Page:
For an eye with this typical 2.00 cm lens-to-retina distance, the power of the eye ranges from 50.0 D (for distant totally relaxed vision) to 54.0 D (for close fully accommodated vision), which is an 8% increase. This increase in power for close vision is consistent with the preceding discussion and the ray tracing in [link] . An 8% ability to accommodate is considered normal but is typical for people who are about 40 years old. Younger people have greater accommodation ability, whereas older people gradually lose the ability to accommodate. When an optometrist identifies accommodation as a problem in elder people, it is most likely due to stiffening of the lens. The lens of the eye changes with age in ways that tend to preserve the ability to see distant objects clearly but do not allow the eye to accommodate for close vision, a condition called presbyopia    (literally, elder eye). To correct this vision defect, we place a converging, positive power lens in front of the eye, such as found in reading glasses. Commonly available reading glasses are rated by their power in diopters, typically ranging from 1.0 to 3.5 D.

## Section summary

• Image formation by the eye is adequately described by the thin lens equations:
$P=\frac{1}{{d}_{\text{o}}}+\frac{1}{{d}_{\text{i}}}\phantom{\rule{0.25em}{0ex}}\text{and}\phantom{\rule{0.25em}{0ex}}\frac{{h}_{\text{i}}}{{h}_{\text{o}}}=-\frac{{d}_{\text{i}}}{{d}_{\text{o}}}=m.$
• The eye produces a real image on the retina by adjusting its focal length and power in a process called accommodation.
• For close vision, the eye is fully accommodated and has its greatest power, whereas for distant vision, it is totally relaxed and has its smallest power.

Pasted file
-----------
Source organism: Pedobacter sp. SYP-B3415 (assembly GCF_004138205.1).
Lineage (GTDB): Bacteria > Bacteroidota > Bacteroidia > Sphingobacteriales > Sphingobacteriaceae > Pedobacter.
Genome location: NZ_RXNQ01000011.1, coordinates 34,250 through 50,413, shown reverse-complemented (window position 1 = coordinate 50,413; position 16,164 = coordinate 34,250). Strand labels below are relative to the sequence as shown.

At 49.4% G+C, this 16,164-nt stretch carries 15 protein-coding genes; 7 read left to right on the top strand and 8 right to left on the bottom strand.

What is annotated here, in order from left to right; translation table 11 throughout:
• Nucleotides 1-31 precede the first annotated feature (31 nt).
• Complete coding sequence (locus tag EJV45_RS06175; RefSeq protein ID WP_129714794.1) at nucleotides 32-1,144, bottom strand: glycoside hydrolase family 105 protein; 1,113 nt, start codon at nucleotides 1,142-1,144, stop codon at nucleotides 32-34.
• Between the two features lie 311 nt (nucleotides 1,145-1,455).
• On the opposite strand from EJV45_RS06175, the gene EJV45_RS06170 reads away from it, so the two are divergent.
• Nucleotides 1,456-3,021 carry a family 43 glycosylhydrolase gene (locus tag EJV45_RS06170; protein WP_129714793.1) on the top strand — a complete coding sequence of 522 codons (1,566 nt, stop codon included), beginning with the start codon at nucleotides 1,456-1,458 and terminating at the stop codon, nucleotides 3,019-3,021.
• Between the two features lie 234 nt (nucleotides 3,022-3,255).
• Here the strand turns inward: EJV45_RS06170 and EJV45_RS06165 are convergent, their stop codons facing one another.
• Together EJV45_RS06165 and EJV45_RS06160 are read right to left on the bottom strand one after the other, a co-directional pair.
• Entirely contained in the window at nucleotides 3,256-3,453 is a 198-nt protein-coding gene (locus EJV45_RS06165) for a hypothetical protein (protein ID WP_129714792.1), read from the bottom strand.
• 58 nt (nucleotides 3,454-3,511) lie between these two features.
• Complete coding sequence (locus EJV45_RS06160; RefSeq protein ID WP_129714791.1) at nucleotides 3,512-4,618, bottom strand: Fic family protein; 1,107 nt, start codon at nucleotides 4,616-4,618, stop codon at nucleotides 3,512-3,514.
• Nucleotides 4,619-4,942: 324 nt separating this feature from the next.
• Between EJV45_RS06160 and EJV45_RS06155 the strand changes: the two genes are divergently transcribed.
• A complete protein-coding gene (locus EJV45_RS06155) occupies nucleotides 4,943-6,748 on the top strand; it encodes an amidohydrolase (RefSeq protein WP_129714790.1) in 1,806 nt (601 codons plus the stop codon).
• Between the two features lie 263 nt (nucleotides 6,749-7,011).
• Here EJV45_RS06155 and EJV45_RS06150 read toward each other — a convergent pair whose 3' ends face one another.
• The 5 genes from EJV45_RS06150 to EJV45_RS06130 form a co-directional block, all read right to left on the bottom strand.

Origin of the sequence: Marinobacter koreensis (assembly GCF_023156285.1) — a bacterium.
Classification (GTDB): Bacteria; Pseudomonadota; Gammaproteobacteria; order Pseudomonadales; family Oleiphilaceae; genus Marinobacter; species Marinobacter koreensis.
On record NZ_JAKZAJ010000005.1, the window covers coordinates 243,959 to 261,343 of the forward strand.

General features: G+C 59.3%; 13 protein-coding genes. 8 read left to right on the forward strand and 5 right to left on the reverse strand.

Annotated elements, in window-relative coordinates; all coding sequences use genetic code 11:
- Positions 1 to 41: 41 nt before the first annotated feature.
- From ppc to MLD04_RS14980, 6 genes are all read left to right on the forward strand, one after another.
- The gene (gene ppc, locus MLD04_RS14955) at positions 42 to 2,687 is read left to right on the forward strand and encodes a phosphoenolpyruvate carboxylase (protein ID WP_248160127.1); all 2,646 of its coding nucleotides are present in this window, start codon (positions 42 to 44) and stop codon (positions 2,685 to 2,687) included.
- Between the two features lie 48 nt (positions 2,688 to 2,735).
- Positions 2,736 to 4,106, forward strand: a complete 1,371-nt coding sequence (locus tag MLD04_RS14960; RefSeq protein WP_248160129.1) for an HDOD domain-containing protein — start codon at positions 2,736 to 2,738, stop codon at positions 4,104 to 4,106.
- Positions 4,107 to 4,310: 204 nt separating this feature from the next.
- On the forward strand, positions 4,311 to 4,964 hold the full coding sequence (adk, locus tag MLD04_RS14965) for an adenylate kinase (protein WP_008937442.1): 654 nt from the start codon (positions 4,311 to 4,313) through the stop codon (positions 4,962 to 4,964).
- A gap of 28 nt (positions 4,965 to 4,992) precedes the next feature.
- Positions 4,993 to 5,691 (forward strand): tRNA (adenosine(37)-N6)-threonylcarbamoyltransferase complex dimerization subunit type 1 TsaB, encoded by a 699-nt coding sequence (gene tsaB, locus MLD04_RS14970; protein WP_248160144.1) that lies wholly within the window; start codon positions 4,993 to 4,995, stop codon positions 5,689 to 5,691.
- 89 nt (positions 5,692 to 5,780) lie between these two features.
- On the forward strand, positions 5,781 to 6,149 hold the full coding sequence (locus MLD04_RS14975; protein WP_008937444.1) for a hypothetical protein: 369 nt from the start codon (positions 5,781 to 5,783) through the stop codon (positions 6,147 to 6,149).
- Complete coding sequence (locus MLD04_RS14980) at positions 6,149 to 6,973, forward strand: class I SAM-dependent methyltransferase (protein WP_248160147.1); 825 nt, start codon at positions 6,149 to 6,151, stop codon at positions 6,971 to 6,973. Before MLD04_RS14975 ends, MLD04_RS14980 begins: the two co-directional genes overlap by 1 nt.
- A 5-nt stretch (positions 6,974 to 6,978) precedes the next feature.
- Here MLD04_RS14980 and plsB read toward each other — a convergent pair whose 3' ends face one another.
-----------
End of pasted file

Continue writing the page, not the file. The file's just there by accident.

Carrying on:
• The loss of the ability to accommodate with age is called presbyopia, which is corrected by the use of a converging lens to add power for close vision.

## Conceptual questions

If the lens of a person’s eye is removed because of cataracts (as has been done since ancient times), why would you expect a spectacle lens of about 16 D to be prescribed?

A cataract is cloudiness in the lens of the eye. Is light dispersed or diffused by it?

When laser light is shone into a relaxed normal-vision eye to repair a tear by spot-welding the retina to the back of the eye, the rays entering the eye must be parallel. Why?

How does the power of a dry contact lens compare with its power when resting on the tear layer of the eye? Explain.

Why is your vision so blurry when you open your eyes while swimming under water? How does a face mask enable clear vision?

## Problem exercises

Unless otherwise stated, the lens-to-retina distance is 2.00 cm.

What is the power of the eye when viewing an object 50.0 cm away?

$\text{52.0 D}$

Calculate the power of the eye when viewing an object 3.00 m away.

(a) The print in many books averages 3.50 mm in height. How high is the image of the print on the retina when the book is held 30.0 cm from the eye?

(b) Compare the size of the print to the sizes of rods and cones in the fovea and discuss the possible details observable in the letters. (The eye-brain system can perform better because of interconnections and higher order image processing.)

(a) $-0\text{.}\text{233 mm}$

(b) The size of the rods and the cones is smaller than the image height, so we can distinguish letters on a page.

Suppose a certain person’s visual acuity is such that he can see objects clearly that form an image $4.00 \mu m$ high on his retina. What is the maximum distance at which he can read the 75.0 cm high letters on the side of an airplane?

People who do very detailed work close up, such as jewellers, often can see objects clearly at much closer distance than the normal 25 cm.

(a) What is the power of the eyes of a woman who can see an object clearly at a distance of only 8.00 cm?

(b) What is the size of an image of a 1.00 mm object, such as lettering inside a ring, held at this distance?

(c) What would the size of the image be if the object were held at the normal 25.0 cm distance?

(a) $+62.5 D$

(b) $–0.250 mm$

(c) $–0.0800 mm$